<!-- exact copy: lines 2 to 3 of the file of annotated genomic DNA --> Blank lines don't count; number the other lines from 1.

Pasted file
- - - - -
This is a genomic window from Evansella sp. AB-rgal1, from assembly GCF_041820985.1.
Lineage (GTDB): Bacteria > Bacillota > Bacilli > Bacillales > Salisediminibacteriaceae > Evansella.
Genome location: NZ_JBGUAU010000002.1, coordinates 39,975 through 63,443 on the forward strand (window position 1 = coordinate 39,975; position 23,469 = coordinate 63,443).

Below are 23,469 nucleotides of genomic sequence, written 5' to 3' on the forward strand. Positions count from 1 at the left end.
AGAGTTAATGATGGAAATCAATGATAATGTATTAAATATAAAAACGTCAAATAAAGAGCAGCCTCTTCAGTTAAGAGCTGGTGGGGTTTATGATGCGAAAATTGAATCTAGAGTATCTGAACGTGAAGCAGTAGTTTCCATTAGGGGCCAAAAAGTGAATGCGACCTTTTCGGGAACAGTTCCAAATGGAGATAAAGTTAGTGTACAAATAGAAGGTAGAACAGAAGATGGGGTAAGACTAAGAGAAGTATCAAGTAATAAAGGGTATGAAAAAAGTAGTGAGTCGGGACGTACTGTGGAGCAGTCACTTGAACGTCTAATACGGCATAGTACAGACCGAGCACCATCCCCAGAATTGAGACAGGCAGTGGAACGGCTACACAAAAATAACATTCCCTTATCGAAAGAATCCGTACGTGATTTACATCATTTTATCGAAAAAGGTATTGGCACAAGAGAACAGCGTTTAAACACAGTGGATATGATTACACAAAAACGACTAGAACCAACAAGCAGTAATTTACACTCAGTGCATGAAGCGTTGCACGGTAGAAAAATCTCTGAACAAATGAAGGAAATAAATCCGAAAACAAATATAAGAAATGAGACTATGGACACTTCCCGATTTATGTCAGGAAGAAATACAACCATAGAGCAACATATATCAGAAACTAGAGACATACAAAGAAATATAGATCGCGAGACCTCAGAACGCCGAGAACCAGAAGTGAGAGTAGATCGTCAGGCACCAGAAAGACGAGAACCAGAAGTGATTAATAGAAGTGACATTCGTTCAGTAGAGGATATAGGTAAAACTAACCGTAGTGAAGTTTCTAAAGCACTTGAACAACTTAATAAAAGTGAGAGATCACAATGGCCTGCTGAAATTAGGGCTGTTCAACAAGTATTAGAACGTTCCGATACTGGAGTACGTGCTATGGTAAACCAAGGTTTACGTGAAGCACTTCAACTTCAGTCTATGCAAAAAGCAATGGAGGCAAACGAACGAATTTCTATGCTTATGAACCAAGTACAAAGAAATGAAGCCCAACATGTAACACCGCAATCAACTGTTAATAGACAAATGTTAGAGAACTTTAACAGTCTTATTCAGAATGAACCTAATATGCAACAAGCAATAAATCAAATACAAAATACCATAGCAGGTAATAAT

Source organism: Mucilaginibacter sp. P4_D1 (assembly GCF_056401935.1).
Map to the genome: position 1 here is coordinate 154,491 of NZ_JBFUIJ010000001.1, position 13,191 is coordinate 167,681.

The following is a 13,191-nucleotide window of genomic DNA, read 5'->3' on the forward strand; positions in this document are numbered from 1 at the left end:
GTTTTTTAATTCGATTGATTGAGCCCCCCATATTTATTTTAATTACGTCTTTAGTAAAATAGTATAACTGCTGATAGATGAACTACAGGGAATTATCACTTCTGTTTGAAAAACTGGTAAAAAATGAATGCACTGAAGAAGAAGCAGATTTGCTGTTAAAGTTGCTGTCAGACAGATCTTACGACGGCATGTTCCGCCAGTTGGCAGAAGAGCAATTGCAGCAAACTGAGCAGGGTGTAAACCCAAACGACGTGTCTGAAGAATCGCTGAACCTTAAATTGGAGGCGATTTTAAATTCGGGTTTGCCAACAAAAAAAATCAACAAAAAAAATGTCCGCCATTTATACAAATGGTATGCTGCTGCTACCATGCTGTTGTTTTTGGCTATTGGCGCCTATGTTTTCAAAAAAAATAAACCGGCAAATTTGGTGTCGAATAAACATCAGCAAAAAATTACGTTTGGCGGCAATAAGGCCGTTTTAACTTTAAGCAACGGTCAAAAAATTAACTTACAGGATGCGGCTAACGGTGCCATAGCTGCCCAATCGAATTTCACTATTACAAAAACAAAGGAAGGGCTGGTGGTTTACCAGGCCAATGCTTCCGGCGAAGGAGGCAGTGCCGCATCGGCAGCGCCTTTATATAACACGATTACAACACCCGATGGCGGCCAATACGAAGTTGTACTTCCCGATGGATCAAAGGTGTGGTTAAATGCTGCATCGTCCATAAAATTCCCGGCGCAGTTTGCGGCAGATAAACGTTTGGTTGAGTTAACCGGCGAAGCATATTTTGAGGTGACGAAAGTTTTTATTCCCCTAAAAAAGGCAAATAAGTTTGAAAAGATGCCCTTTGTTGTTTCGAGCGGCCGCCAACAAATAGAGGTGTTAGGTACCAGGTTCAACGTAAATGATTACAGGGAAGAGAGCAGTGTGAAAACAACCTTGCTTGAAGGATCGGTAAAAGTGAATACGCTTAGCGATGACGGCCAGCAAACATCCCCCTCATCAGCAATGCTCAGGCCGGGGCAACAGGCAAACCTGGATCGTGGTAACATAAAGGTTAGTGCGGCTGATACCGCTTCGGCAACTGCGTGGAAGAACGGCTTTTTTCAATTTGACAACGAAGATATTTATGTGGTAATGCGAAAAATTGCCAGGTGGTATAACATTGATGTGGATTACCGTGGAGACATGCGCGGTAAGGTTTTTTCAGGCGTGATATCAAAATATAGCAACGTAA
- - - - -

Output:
Lineage (GTDB): Bacteria > Bacillota > Bacilli > Bacillales > Salisediminibacteriaceae > Evansella.
Genome location: NZ_JBGUAU010000002.1, coordinates 39,975 through 63,443 on the forward strand (window position 1 = coordinate 39,975; position 23,469 = coordinate 63,443).